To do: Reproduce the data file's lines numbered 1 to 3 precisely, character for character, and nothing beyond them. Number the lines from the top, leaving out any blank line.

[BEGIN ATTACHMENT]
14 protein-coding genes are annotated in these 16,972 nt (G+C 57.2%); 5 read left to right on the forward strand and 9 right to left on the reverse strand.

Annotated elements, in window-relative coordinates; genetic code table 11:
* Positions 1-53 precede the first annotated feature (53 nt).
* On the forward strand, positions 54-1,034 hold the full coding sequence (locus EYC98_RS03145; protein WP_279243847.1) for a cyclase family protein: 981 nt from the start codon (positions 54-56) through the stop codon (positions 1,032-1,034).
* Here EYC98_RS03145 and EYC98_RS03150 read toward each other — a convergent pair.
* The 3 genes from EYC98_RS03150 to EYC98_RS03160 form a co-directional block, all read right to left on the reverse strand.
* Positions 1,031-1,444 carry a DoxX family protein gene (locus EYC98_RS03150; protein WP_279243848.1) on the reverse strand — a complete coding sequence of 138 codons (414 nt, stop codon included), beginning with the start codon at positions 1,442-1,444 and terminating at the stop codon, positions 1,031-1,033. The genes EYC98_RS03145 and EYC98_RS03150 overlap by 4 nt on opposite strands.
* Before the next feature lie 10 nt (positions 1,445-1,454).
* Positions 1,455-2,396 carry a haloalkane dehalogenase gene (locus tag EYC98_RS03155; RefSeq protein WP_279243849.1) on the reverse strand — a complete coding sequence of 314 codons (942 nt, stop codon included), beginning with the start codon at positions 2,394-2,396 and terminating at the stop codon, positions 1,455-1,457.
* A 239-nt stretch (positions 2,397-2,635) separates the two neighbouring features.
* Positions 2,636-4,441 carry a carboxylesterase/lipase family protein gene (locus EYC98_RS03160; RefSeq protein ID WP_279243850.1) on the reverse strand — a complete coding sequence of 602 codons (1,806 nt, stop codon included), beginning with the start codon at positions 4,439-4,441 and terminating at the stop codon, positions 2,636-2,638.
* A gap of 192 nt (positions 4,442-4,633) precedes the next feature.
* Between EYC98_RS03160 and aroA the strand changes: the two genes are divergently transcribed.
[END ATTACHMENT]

14 protein-coding genes are annotated in these 16,972 nt (G+C 57.2%); 5 read left to right on the forward strand and 9 right to left on the reverse strand.

Annotated elements, in window-relative coordinates; genetic code table 11:
* Positions 1-53 precede the first annotated feature (53 nt).